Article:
英美文學學會2020「英美文學秋季論壇」9/25 Parasite, Pandemic, and the Future of Capitalism 《寄生上流》、疫病與資本主義之未來

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【英美文學學會訊息】【講座資訊】9/25 Parasite, Pandemic, and the Future of Capitalism 《寄生上流》、疫病與資本主義之未來

中華民國英美文學學會規劃之「英美文學秋季論壇」系列

第二場為「當代議題」講座 Parasite, Pandemic, and the Future of Capitalism,並將於9/25 () 採線上直播方式進行! 本講座為英文講授,歡迎報名參加,詳細資訊如下:

0925 Parasite Pandemic and the Future of Capitalism

SpeakerProfessor Woosung Kang, Department of English Language and Literature, Chair of Graduate Comparative Literature Program, Director of American Studies Institute, Seoul National University

ModeratorProfessor Shu-Ching Chen, Distinguished Professor, National Chung Hsing University

Date14:00-15:30, Sept. 25th (Friday), 2020

Registrationhttps://forms.gle/kezi9sNH6PT7gsJW8

EALA Facebookhttps://www.facebook.com/EALAtaiwan/ 

Facebook Event Linkhttps://www.facebook.com/events/1185102821874599

Introduction

The stink plays the crucial role in Parasite: it works as the signifier of class antagonism. Like Covid-19 epidemic virus, the stink in Parasite suddenly appears as if the silent and fatal pathogen to the “bourgeois” life of the upper-class. The stink of the lower-class appears ontological not only because they dwell in the smelly, barely-sunlit places but also because they themselves are incapable of feeling it. The stink, just like black skin or virus infection, instantly stigmatizes you as homo sacer who deserves the social segregation. Stink effectively brings you back to the realm of class antagonism and the problem of justice. What spurs Kitaek’s murder is the feeling that he is reduced to a deadly virus threatening the lives of human hosts. The stink illustrates how rich people, as a class, have been treating the lower class; the lower class are not human enough to be allowed to cross the class dividing line like the virus. The absurd dénouement of the last sequence of Parasite delivers the messages that the lower-class’s hope of survival and success is none other than the mere collective fantasy. But paradox of the class stink is that the rich are not just the victim of smelly outbreak but also the viral parasites entirely depending upon the labors of the lower-class. Ironical as it is, the stink lays bare the class antagonism concealed underneath what we call “the normal”: the reality of individual struggle for survival as fantasy. After stink, there is no way back to the normal. The two painful lessons of Covid-19 virus would be: that it is no longer possible to return to the normal; that it is impossible to completely wipe out the virus from our biosphere. This means that the viral outbreak should not be approached strictly as a health issue, just as the stink is not simply a problem of hygiene. Virus works as the self-reproducing machine predominantly dependent upon the cultural and political environment to which the host organism belongs. It aims to destroy the host system it parasites with the mechanical proliferation of reproduction. Indeed, the covid-19 virus, like the class stink, functions as the Real, as a fatal chasm or an uncontainable trauma of the capitalist world system: it discloses the fact that the system based on the class division is fundamentally vulnerable to the invisible outbreak of class antagonism. Science may prevent the infection and provide the vaccine for the disease after a while, but nothing can easily cure us of the viral fear and the cultural panic inscribed in our body like the stink. We can hold our nose and wear a mask for the time being, but it is high time for us either to imagine the “new normal” way of living together with stinks and viruses or to start to think beyond the class-driven system of global capitalism. Parasite is thoroughly political in its radical demystification of the fantasy of the politics of stink.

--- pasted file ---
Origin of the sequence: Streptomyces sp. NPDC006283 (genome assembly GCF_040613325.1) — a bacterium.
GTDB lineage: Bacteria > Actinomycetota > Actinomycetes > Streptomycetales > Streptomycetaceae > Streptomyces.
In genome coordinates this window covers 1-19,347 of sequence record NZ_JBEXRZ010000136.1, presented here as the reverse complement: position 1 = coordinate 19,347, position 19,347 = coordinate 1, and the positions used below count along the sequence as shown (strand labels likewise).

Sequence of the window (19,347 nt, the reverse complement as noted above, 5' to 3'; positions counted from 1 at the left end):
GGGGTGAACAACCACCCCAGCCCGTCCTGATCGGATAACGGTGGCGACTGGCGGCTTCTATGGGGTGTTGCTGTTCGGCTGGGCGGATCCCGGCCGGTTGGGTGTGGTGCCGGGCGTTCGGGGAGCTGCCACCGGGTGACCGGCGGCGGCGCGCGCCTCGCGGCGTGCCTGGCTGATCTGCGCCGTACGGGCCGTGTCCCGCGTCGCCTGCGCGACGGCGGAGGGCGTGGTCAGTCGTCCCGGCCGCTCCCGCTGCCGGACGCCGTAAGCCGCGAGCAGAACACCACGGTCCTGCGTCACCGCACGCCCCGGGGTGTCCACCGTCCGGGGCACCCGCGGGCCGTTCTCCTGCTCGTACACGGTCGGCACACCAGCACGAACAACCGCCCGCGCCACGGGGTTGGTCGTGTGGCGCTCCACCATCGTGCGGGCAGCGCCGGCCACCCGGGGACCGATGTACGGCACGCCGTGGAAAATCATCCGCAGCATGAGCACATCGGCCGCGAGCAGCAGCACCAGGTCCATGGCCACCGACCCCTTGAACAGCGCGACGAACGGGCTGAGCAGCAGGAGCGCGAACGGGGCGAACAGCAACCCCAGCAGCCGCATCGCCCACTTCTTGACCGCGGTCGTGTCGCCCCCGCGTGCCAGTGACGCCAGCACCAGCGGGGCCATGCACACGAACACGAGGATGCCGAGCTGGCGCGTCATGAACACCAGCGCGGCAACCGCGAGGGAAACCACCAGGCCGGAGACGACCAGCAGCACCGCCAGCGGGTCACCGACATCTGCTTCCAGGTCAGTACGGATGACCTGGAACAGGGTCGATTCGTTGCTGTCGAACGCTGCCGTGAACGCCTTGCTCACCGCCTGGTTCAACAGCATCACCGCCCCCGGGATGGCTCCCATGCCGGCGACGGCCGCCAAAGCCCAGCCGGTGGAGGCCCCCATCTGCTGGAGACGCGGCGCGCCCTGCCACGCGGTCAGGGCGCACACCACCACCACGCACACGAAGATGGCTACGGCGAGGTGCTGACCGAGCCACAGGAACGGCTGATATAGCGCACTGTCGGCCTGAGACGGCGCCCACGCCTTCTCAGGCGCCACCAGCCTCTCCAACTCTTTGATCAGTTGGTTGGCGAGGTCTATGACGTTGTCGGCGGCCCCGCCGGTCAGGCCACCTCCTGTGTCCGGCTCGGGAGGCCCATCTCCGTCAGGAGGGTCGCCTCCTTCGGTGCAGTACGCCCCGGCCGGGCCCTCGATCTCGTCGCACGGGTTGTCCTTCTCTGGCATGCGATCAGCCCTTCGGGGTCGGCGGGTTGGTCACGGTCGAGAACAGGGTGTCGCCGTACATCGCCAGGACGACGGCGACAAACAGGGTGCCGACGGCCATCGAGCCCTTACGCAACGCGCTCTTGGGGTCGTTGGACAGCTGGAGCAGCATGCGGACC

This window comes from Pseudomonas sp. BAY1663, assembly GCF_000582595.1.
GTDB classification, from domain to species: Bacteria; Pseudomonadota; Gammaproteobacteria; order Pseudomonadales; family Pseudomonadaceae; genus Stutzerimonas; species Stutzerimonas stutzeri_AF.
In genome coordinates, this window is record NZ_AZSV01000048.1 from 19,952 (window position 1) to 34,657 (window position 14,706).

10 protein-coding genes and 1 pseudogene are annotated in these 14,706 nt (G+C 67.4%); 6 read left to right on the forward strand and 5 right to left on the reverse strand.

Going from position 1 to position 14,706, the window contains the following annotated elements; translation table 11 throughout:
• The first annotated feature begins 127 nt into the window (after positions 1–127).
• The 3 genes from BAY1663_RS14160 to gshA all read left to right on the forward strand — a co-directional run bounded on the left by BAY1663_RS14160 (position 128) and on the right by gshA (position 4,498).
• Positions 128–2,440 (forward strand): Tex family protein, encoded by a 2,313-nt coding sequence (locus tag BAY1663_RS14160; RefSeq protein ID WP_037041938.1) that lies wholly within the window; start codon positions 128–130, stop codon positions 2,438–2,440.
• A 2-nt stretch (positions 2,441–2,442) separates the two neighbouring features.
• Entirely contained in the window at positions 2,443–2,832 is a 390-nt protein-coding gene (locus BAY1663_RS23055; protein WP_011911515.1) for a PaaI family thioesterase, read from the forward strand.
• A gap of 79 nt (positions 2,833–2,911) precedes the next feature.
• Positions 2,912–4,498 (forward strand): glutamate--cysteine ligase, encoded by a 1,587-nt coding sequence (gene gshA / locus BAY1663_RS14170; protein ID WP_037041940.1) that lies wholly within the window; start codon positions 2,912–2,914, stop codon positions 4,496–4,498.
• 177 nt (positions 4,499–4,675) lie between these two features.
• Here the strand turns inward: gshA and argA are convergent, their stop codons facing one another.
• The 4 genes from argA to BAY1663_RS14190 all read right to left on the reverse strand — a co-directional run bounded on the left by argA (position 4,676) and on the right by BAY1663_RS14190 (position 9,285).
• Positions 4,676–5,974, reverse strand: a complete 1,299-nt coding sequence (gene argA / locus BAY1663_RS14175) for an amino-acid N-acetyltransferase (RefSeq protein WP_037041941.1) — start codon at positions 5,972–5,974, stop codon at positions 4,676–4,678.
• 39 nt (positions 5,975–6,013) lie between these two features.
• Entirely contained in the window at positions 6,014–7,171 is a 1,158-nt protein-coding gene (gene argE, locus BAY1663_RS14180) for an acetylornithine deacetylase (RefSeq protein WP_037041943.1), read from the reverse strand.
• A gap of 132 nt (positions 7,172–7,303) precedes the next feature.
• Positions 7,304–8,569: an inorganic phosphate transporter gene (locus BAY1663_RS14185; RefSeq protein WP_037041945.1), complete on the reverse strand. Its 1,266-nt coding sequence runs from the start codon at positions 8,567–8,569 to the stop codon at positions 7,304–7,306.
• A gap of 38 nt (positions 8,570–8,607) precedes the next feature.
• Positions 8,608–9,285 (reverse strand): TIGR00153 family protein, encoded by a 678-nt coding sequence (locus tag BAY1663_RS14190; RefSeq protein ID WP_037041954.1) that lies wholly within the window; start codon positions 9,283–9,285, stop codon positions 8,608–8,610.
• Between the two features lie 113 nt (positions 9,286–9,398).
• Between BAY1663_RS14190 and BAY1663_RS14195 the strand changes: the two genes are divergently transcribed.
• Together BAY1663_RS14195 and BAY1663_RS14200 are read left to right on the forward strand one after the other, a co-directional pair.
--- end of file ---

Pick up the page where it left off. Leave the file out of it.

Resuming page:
指導單位: 科技部

主辦單位: 中華民國英美文學學會、國立高雄師範大學英語學系